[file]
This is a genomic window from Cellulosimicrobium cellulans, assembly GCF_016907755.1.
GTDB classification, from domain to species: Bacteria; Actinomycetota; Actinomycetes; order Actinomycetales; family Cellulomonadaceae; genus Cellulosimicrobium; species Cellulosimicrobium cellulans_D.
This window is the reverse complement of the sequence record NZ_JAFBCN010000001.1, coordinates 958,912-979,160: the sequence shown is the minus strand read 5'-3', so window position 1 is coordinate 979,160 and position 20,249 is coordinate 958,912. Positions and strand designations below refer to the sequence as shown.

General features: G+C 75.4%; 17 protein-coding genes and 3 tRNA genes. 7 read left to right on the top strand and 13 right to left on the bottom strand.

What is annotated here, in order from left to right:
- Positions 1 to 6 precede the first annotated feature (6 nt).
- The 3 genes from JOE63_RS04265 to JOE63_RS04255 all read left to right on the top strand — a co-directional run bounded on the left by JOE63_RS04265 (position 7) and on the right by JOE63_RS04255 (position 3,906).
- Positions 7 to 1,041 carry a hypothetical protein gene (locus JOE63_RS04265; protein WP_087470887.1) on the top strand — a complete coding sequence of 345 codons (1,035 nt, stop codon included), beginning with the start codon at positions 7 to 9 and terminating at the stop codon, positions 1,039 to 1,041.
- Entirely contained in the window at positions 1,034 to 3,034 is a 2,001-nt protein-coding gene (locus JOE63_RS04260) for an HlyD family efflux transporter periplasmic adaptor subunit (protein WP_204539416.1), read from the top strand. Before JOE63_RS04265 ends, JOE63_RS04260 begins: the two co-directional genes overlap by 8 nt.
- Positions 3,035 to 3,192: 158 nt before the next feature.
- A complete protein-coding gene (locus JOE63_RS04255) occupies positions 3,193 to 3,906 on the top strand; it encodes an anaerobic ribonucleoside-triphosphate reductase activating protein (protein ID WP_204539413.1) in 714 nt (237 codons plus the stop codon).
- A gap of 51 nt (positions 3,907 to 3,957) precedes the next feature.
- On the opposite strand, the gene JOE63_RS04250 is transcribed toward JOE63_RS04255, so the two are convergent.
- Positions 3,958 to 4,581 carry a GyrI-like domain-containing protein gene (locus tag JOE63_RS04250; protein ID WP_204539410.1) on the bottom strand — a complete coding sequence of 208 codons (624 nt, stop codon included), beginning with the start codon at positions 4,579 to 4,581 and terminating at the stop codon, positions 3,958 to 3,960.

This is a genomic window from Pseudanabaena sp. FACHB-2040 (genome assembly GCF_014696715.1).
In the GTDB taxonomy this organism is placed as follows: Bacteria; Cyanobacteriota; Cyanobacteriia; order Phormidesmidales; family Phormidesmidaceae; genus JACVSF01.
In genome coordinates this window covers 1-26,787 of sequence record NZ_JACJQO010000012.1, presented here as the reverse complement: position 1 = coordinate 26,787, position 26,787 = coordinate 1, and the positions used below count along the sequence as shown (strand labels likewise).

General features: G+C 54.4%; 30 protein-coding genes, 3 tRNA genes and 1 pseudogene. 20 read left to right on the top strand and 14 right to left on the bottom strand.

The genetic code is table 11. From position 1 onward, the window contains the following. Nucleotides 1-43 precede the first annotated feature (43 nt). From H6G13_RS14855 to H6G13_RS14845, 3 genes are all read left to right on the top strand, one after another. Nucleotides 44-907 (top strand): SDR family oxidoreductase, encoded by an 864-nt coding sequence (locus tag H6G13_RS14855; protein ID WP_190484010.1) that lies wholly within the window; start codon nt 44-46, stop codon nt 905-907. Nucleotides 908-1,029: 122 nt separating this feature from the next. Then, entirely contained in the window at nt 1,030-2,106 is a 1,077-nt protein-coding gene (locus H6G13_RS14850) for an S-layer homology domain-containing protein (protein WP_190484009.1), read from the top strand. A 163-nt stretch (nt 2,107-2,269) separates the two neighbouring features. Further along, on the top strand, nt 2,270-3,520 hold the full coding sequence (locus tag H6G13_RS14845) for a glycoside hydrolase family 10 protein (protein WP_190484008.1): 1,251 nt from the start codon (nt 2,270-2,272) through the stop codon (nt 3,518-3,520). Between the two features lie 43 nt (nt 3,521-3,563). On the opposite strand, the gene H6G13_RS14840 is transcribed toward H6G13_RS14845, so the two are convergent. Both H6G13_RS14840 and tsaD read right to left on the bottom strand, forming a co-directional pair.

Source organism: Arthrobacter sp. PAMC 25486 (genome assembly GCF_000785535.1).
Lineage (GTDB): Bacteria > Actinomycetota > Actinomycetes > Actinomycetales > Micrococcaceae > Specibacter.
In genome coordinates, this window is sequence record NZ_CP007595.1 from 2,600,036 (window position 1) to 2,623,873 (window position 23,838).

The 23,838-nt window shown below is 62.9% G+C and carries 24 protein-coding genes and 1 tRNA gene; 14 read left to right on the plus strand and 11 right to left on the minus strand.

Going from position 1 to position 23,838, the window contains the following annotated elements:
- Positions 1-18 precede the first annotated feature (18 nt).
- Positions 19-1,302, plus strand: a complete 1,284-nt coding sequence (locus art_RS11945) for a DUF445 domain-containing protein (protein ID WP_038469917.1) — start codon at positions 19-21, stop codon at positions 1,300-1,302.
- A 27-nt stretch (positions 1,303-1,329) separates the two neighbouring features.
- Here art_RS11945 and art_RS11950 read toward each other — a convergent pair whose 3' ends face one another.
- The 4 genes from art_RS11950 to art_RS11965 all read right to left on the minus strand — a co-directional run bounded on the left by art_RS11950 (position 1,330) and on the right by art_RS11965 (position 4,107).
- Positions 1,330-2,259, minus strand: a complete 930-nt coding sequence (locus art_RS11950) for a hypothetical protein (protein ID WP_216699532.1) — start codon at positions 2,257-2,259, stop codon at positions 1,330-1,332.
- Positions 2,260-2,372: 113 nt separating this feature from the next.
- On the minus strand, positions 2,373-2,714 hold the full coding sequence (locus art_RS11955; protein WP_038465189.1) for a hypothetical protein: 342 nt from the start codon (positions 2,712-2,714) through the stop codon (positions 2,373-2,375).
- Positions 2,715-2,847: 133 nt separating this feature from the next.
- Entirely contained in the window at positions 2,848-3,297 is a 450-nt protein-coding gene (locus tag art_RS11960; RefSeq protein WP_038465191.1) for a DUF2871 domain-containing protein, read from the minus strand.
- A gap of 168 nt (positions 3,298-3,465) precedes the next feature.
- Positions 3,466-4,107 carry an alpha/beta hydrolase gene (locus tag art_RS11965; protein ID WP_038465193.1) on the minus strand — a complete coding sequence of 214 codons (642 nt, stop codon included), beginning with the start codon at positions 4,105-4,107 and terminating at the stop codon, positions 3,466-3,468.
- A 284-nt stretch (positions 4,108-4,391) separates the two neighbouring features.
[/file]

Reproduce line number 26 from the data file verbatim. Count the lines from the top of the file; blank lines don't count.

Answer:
- Positions 19-1,302, plus strand: a complete 1,284-nt coding sequence (locus art_RS11945) for a DUF445 domain-containing protein (protein ID WP_038469917.1) — start codon at positions 19-21, stop codon at positions 1,300-1,302.